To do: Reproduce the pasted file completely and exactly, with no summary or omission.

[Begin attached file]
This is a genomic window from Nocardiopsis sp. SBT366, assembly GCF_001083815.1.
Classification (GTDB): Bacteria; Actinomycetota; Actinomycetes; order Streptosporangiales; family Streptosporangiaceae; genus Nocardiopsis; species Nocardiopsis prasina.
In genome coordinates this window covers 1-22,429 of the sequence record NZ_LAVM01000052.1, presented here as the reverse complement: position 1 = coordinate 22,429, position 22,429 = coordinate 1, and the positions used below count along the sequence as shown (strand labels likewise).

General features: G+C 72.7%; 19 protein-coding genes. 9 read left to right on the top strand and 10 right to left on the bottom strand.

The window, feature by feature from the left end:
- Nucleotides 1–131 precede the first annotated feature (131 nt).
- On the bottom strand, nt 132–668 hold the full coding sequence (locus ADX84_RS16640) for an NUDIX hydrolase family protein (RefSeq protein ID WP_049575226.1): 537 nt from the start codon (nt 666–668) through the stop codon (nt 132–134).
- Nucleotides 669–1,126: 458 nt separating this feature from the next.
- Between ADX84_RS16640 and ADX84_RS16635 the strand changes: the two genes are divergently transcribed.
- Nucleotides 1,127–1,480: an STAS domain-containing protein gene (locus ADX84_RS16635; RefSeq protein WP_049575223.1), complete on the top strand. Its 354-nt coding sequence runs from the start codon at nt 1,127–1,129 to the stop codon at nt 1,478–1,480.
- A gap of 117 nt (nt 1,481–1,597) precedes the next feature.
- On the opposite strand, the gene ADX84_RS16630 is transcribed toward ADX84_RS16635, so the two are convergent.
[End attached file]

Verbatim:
This is a genomic window from Nocardiopsis sp. SBT366, assembly GCF_001083815.1.
Classification (GTDB): Bacteria; Actinomycetota; Actinomycetes; order Streptosporangiales; family Streptosporangiaceae; genus Nocardiopsis; species Nocardiopsis prasina.
In genome coordinates this window covers 1-22,429 of the sequence record NZ_LAVM01000052.1, presented here as the reverse complement: position 1 = coordinate 22,429, position 22,429 = coordinate 1, and the positions used below count along the sequence as shown (strand labels likewise).

General features: G+C 72.7%; 19 protein-coding genes. 9 read left to right on the top strand and 10 right to left on the bottom strand.

The window, feature by feature from the left end:
- Nucleotides 1–131 precede the first annotated feature (131 nt).
- On the bottom strand, nt 132–668 hold the full coding sequence (locus ADX84_RS16640) for an NUDIX hydrolase family protein (RefSeq protein ID WP_049575226.1): 537 nt from the start codon (nt 666–668) through the stop codon (nt 132–134).
- Nucleotides 669–1,126: 458 nt separating this feature from the next.
- Between ADX84_RS16640 and ADX84_RS16635 the strand changes: the two genes are divergently transcribed.
- Nucleotides 1,127–1,480: an STAS domain-containing protein gene (locus ADX84_RS16635; RefSeq protein WP_049575223.1), complete on the top strand. Its 354-nt coding sequence runs from the start codon at nt 1,127–1,129 to the stop codon at nt 1,478–1,480.
- A gap of 117 nt (nt 1,481–1,597) precedes the next feature.
- On the opposite strand, the gene ADX84_RS16630 is transcribed toward ADX84_RS16635, so the two are convergent.